Opportunity Cost Matters

Opportunity Cost Matters

FOMO, fear of missing out, would not be a trendy phrase if it were not a real thing.  Many of us can relate to FOMO as we don’t like to miss out on good things in life.

We should recognize fear is a mindset and often yields negative outcomes.  If we’re fearful because of selfish motives, then fear has the opportunity to knock us back in life rather than propel us forward.

So how do people often respond to FOMO?  They say yes to everything they possibly can, and typically, become stressed out and run down over time.

What might be a better strategy?

Consider that FOMO should not be the driver, namely, the “fear” part.

We should be driven to carefully consider every decision weighing the opportunity costs as best we can.

I get it, not every relationship or aspect of life can truly have measured opportunity costs because life just doesn’t work like financial investments.  Life has many more variables and we will simply never know what opportunities were lost because of that bad relationship we had for too long — or by not quitting that horrible job early enough — or staying close to home instead of moving far away.  That’s okay, we all live through situations like this.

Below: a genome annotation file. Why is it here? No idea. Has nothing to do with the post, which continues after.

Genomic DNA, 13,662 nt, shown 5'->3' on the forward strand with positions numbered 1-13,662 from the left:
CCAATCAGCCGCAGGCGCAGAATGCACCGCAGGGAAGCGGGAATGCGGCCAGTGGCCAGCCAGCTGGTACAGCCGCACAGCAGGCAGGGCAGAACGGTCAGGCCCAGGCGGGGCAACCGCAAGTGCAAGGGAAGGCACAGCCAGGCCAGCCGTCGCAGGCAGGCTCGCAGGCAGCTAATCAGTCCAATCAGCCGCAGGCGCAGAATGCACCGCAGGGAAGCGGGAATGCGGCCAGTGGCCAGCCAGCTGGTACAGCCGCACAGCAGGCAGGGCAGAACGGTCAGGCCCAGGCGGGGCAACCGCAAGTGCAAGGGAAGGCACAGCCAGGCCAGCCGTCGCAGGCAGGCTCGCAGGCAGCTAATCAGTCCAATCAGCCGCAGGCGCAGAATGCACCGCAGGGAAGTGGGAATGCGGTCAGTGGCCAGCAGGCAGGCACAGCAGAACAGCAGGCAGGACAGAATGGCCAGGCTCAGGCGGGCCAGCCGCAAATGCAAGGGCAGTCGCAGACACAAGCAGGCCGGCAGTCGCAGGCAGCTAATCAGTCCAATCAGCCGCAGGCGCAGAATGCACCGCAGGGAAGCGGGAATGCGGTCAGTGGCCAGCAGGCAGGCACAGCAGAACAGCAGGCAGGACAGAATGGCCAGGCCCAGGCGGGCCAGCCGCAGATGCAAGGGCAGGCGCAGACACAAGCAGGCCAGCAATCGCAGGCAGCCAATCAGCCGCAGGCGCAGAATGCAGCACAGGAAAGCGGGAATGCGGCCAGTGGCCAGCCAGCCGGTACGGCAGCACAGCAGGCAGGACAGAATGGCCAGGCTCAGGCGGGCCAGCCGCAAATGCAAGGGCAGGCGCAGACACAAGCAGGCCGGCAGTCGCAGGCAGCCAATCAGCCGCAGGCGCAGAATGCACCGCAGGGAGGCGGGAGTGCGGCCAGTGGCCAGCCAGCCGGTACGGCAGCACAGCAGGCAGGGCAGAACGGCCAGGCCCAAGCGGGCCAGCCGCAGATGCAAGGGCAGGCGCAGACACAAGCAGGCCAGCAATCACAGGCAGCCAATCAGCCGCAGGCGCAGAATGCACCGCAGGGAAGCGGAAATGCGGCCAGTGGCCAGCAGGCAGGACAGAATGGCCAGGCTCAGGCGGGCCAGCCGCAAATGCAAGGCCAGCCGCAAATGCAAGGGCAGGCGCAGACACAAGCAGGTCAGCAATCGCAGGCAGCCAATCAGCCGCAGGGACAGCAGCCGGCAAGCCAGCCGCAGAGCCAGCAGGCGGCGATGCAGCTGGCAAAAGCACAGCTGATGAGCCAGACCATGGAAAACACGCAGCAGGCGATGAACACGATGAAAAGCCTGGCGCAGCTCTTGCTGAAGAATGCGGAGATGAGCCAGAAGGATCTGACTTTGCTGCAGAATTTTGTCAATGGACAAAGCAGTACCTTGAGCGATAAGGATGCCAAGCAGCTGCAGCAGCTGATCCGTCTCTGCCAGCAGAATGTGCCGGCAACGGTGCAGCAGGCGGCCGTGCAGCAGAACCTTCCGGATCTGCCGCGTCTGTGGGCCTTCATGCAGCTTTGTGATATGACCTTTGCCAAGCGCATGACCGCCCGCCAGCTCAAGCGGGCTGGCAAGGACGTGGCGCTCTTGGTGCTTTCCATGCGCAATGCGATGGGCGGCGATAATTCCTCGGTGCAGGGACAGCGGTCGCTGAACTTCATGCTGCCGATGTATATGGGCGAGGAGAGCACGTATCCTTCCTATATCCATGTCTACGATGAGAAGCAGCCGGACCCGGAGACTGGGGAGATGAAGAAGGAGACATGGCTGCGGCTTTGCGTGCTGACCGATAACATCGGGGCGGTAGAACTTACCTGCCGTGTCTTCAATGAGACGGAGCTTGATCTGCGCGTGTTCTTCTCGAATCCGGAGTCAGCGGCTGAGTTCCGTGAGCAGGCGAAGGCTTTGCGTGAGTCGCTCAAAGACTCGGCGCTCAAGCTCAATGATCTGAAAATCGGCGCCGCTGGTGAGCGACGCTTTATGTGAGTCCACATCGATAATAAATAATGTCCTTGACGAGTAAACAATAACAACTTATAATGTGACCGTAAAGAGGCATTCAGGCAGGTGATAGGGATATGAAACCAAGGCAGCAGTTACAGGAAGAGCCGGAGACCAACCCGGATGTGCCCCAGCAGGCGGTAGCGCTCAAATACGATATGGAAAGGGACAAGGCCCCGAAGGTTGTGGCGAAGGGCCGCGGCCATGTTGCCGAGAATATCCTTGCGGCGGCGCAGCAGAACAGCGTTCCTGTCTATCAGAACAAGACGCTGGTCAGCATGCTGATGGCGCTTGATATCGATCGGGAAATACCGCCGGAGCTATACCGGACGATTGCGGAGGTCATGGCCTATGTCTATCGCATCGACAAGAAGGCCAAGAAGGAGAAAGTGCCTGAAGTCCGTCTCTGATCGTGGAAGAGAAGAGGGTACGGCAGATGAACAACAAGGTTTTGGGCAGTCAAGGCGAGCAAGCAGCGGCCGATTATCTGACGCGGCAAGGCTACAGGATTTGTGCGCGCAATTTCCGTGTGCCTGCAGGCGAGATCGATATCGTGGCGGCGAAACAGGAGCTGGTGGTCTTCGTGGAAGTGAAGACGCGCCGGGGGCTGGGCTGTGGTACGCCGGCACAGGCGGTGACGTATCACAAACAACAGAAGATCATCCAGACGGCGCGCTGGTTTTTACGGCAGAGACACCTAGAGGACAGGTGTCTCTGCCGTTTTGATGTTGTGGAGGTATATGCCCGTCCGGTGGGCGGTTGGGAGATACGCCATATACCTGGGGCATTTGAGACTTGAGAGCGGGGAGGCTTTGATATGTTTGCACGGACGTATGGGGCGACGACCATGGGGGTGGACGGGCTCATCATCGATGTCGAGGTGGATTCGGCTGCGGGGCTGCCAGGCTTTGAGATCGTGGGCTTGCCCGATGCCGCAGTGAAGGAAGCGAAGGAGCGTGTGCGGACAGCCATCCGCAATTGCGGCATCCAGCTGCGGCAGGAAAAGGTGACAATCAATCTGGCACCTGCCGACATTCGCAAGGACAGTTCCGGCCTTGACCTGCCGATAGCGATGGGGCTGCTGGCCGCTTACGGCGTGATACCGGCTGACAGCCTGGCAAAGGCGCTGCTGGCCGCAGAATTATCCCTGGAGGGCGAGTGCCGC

But what this should drive you to do is employ a strategy of carefully, thoughtfully, and intentionally saying yes.  We only have so much time and no amount of money meaningfully changes that fact — let your yes mean yes.

Let’s be quick to listen and slow to speak.  Let’s be quick to say no if our intuition is telling us that.  Let’s be careful to say yes and surrender to The Source of Life to guide us through.

We will all have things we miss out on, as that’s just life — we can’t be all places all the time and we can’t be all things to all people.  That’s alright.  We can, however, be grateful for what we have, use discernment and wisdom when making decisions, and allow ourselves to weigh our opportunity costs for when we say yes, and when we say no.


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